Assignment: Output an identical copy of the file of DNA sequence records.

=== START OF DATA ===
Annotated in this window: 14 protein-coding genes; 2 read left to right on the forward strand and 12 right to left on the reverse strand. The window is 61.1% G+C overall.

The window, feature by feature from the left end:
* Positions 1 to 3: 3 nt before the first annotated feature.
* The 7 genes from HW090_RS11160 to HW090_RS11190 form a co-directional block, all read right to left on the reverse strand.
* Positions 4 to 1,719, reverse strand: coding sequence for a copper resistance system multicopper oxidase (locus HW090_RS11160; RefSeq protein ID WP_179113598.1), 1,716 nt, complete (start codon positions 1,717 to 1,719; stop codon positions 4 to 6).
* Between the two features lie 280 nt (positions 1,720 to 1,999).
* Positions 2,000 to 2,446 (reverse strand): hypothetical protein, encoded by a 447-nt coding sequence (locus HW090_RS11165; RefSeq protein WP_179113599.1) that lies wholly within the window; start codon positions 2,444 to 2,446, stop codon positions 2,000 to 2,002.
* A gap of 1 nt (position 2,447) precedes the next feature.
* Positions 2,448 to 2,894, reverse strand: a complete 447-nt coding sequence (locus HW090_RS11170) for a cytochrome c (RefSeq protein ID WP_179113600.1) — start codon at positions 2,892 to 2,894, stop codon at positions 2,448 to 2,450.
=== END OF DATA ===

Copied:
Annotated in this window: 14 protein-coding genes; 2 read left to right on the forward strand and 12 right to left on the reverse strand. The window is 61.1% G+C overall.

The window, feature by feature from the left end:
* Positions 1 to 3: 3 nt before the first annotated feature.
* The 7 genes from HW090_RS11160 to HW090_RS11190 form a co-directional block, all read right to left on the reverse strand.
* Positions 4 to 1,719, reverse strand: coding sequence for a copper resistance system multicopper oxidase (locus HW090_RS11160; RefSeq protein ID WP_179113598.1), 1,716 nt, complete (start codon positions 1,717 to 1,719; stop codon positions 4 to 6).
* Between the two features lie 280 nt (positions 1,720 to 1,999).
* Positions 2,000 to 2,446 (reverse strand): hypothetical protein, encoded by a 447-nt coding sequence (locus HW090_RS11165; RefSeq protein WP_179113599.1) that lies wholly within the window; start codon positions 2,444 to 2,446, stop codon positions 2,000 to 2,002.
* A gap of 1 nt (position 2,447) precedes the next feature.
* Positions 2,448 to 2,894, reverse strand: a complete 447-nt coding sequence (locus HW090_RS11170) for a cytochrome c (RefSeq protein ID WP_179113600.1) — start codon at positions 2,892 to 2,894, stop codon at positions 2,448 to 2,450.